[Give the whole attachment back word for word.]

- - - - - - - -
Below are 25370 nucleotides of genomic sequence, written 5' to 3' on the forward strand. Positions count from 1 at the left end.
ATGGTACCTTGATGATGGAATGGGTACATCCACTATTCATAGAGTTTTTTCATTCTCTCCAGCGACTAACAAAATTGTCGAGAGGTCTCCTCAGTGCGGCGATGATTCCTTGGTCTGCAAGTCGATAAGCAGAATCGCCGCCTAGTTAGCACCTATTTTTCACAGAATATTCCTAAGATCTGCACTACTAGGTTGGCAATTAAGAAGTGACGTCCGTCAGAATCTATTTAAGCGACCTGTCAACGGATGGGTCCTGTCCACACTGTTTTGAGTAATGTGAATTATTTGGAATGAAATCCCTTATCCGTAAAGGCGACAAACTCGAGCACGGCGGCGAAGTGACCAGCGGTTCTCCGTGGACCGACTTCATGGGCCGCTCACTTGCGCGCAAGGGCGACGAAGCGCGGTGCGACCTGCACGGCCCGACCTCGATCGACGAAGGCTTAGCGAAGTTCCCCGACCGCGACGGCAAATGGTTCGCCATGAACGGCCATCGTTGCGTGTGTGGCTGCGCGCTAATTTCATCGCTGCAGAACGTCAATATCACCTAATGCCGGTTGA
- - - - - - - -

Below are 25370 nucleotides of genomic sequence, written 5' to 3' on the forward strand. Positions count from 1 at the left end.
ATGGTACCTTGATGATGGAATGGGTACATCCACTATTCATAGAGTTTTTTCATTCTCTCCAGCGACTAACAAAATTGTCGAGAGGTCTCCTCAGTGCGGCGATGATTCCTTGGTCTGCAAGTCGATAAGCAGAATCGCCGCCTAGTTAGCACCTATTTTTCACAGAATATTCCTAAGATCTGCACTACTAGGTTGGCAATTAAGAAGTGACGTCCGTCAGAATCTATTTAAGCGACCTGTCAACGGATGGGTCCTGTCCACACTGTTTTGAGTAATGTGAATTATTTGGAATGAAATCCCTTATCCGTAAAGGCGACAAACTCGAGCACGGCGGCGAAGTGACCAGCGGTTCTCCGTGGACCGACTTCATGGGCCGCTCACTTGCGCGCAAGGGCGACGAAGCGCGGTGCGACCTGCACGGCCCGACCTCGATCGACGAAGGCTTAGCGAAGTTCCCCGACCGCGACGGCAAATGGTTCGCCATGAACGGCCATCGTTGCGTGTGTGGCTGCGCGCTAATTTCATCGCTGCAGAACGTCAATATCACCTAATGCCGGTTGA